"The idea of an omniscient, omnipotent, permanent, independent, unique cause of the cosmos cannot explain anything in a meaningful way" _to whom_?

Explanations don't somehow exist in a vacuum, independently of people and their minds, their intentions.

Something can be explained in a meaningful way only to a particular person, at a particular time and other circumstances.

Verbally the same explanation may be meaningful to one person, but nonsense to another.

I find it strange when people demand an explanation that would stand per se, on its own, regardless of anyone, in a vacuum.
This is a straw-man construction. I would certainly not expect an answer be presented in a vacuum. Certainly a lot of theists think that their god ideas are timeless, universal, and applicable here, there and everywhere. And many theists put their god ideas out there as if they are universally applicable, trumping all else, and if such god ideas are put out there by theists, they are certainly open to examination and challenge. Why wouldn’t they be? As for context, it is up to the god believers who are pushing their notions of a god, to give the appropriate contexts, inasmuch as they may or may not be important when such ideas are, in turn, challenged.

tiltbillings wrote:That is, of course, assuming that one demands from the supposed god that every whim be fulfilled,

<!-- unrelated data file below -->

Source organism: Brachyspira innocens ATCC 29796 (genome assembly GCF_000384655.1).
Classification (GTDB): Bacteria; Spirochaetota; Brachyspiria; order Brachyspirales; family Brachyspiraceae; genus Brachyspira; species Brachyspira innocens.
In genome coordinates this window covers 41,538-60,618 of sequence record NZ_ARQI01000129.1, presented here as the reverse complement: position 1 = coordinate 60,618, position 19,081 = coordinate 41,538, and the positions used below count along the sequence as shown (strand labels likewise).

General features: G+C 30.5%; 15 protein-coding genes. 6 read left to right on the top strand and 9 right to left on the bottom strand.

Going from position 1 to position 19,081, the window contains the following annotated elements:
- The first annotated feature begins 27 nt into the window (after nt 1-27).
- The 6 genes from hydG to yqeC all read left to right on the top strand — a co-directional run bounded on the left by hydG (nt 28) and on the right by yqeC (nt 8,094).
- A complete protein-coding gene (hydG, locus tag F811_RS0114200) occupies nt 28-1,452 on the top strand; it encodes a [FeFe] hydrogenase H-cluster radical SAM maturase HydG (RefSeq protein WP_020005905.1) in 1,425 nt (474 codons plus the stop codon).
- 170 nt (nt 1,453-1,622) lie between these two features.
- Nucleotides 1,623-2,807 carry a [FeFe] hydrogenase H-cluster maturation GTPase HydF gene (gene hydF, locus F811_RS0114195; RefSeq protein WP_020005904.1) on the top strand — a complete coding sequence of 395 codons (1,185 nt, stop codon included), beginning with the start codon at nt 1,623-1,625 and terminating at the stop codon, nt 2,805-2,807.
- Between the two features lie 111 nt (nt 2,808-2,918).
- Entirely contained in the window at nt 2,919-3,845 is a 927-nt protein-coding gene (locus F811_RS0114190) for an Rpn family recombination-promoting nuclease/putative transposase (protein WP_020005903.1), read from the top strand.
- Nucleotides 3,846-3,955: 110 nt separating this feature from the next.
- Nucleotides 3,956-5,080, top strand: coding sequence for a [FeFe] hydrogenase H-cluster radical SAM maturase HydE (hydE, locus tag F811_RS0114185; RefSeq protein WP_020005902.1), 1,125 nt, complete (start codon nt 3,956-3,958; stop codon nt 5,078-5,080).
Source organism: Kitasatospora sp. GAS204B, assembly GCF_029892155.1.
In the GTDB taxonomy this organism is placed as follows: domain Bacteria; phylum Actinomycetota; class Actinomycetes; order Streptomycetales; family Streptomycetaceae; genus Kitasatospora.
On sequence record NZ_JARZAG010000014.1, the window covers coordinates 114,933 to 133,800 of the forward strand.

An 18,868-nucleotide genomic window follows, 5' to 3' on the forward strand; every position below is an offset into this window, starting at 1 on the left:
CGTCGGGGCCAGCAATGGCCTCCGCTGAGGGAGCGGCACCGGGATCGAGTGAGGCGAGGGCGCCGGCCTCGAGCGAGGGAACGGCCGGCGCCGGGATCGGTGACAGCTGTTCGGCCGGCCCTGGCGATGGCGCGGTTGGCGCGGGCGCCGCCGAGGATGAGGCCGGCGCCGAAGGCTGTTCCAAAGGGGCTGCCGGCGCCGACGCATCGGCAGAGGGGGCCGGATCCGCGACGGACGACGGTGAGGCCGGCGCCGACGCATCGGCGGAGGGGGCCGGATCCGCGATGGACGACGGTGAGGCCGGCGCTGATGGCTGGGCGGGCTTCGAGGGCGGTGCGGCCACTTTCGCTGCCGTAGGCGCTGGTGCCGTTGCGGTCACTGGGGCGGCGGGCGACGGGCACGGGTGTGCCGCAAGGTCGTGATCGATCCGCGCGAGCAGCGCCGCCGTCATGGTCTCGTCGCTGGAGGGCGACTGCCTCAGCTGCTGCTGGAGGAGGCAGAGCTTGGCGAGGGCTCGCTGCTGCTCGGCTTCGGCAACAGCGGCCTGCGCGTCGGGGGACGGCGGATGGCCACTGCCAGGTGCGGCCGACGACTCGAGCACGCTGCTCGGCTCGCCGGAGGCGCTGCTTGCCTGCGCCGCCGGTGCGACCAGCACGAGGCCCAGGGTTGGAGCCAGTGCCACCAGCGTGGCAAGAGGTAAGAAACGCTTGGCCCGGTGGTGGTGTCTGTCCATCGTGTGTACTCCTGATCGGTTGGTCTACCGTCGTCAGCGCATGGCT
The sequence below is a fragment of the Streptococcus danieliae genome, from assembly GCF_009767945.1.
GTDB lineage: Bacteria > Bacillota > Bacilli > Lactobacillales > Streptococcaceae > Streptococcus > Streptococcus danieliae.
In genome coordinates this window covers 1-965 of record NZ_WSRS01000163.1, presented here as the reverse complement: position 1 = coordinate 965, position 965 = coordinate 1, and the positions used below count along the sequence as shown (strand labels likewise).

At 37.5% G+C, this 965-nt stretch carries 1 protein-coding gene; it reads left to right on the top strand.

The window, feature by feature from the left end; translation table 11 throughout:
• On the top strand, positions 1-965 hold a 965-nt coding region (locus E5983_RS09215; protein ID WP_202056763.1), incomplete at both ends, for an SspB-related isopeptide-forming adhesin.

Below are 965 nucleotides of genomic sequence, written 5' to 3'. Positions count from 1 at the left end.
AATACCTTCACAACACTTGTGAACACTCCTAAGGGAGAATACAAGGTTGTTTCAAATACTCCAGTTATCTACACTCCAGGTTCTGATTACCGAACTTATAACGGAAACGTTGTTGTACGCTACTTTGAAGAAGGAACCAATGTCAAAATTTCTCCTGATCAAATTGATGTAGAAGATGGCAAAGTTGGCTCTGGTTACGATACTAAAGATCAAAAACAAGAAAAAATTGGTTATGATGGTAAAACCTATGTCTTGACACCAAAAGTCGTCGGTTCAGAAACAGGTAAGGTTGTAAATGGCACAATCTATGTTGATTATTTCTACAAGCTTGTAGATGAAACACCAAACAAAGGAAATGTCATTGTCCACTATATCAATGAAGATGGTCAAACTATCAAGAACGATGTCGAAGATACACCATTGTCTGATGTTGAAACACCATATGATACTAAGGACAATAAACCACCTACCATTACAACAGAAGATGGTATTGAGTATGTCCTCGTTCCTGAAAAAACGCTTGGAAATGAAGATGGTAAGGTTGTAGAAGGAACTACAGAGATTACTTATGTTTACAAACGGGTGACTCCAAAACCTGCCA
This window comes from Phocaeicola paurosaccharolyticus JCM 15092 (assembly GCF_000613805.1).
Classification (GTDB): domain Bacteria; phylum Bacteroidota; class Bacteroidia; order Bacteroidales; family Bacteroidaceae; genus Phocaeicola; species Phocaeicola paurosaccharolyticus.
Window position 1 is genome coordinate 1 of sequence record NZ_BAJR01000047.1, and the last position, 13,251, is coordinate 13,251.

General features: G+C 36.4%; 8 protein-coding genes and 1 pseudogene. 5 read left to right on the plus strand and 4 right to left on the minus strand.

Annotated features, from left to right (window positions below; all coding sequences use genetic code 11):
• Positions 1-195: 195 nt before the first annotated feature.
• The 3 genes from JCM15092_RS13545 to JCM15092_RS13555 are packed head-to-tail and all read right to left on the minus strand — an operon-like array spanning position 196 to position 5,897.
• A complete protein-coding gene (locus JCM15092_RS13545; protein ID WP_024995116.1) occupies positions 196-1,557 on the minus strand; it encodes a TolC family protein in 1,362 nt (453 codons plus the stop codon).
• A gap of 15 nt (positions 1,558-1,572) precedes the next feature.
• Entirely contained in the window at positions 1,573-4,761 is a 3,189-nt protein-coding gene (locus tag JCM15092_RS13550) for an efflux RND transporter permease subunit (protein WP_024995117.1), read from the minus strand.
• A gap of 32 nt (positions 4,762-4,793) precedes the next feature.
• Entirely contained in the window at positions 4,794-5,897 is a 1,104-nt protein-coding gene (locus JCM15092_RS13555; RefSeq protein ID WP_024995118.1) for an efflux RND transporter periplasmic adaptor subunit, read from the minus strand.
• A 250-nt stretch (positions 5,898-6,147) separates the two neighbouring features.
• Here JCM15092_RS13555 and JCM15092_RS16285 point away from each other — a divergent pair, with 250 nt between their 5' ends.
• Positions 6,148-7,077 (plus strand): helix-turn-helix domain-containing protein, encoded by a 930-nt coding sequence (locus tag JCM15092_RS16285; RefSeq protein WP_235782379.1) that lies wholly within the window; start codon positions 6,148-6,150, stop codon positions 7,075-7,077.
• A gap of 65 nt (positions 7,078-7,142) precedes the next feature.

And atheist arguments to the effect of "My aunt had cancer. People prayed for her. She died anyway. Therefore, God does not exist / God is not worth believing in." are evidence of that outlook of "God ought to fulfill my every whim."
That is more a theist lament. Also, importantly, praying for the return to health of a loved one in a dire situation is hardly a whim. Again, with this "whim" business you are presenting a straw-man argumentation. You might want to back up and try this again. There are serious questions raised here that you have just blown right over, or do not understand.

and there is, of course, no reason to assume that that is a necessity in questioning the whys and wherefores of the supposed god. On the other hand it is not unreasonable for the supposed god's creations to ask of the supposed god why it created the way it did.

Questions should be directed directly to the person whose answers one wishes to obtain. In this case, to God himself.
Why some people demand answers about God, but seek those answers from anyone but God, is beyond me.
That it is beyond you indicates a lack of understanding of the subject at hand. God. Ask god. And how does one ask god anything? A lot of people claim to talk to god and that god talks to them, but god can say very different things to different people about the same thing. “Kill those heathens.” “Love those folks.” I’d love to talk with god. You have god’s telephone number, e-mail address, snail-mail address?
This being is bound to samsara, kamma is his means for going beyond.
SN I, 38.

Ar scáth a chéile a mhaireas na daoine.
People live in one another’s shelter.
"We eat cold eels and think distant thoughts." -- Jack Johnson
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Re: And therefore, God does not exist!

Postby kitztack » Sat Feb 15, 2014 8:47 pm

tiltbillings wrote: A lot of people claim to talk to god and that god talks to them,